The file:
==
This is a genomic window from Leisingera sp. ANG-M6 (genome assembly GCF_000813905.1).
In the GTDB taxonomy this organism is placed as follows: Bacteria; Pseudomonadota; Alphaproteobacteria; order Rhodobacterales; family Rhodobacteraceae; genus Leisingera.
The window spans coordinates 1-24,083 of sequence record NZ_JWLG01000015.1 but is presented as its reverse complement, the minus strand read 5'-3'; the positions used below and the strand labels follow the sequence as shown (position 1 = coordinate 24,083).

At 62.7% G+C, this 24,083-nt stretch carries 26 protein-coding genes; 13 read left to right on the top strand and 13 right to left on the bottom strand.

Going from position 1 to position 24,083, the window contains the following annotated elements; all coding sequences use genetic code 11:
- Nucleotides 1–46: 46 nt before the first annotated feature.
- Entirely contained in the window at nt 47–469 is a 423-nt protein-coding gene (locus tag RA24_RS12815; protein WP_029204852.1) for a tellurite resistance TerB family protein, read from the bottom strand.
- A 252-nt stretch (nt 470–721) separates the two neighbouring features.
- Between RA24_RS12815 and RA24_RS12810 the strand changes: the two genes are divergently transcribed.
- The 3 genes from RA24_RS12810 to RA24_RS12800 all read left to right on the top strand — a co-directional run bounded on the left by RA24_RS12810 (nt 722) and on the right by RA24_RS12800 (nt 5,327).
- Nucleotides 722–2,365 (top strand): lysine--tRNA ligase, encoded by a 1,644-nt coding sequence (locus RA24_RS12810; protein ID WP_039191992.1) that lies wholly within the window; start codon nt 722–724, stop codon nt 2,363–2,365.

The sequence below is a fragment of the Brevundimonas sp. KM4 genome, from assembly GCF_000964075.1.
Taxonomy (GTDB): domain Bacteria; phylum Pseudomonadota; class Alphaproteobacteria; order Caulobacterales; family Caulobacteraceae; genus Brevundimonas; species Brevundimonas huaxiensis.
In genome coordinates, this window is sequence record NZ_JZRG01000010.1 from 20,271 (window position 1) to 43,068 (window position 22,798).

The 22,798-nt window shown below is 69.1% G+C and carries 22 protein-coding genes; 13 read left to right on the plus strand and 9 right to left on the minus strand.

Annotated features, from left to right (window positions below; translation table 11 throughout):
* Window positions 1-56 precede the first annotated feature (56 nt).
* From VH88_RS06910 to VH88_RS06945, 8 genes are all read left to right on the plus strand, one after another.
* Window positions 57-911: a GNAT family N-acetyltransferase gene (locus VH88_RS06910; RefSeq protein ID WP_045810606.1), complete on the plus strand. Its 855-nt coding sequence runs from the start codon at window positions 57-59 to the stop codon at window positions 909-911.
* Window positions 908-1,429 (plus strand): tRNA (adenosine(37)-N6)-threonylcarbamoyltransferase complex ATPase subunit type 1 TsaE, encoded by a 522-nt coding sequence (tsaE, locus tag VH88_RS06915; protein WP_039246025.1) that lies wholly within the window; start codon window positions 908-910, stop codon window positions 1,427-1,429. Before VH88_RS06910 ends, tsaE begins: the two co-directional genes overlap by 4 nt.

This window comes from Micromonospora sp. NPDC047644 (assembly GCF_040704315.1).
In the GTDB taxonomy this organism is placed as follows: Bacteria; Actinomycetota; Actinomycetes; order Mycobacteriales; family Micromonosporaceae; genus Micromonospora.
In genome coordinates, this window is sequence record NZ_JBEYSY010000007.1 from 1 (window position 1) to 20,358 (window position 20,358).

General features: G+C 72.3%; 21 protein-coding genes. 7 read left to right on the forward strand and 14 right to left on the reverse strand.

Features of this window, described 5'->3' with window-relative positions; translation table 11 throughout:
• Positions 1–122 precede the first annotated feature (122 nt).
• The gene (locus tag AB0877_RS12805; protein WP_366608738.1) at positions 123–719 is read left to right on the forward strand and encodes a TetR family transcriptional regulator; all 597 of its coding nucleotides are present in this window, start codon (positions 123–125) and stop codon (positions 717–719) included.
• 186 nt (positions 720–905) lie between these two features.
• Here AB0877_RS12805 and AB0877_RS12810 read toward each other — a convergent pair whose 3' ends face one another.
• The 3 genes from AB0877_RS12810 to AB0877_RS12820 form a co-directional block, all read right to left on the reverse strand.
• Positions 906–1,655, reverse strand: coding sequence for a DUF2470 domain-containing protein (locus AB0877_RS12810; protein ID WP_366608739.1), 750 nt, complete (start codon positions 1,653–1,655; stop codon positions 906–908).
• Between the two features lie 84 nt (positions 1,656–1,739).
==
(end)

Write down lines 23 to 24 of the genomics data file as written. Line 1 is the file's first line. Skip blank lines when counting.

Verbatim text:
In genome coordinates, this window is sequence record NZ_JBEYSY010000007.1 from 1 (window position 1) to 20,358 (window position 20,358).

General features: G+C 72.3%; 21 protein-coding genes. 7 read left to right on the forward strand and 14 right to left on the reverse strand.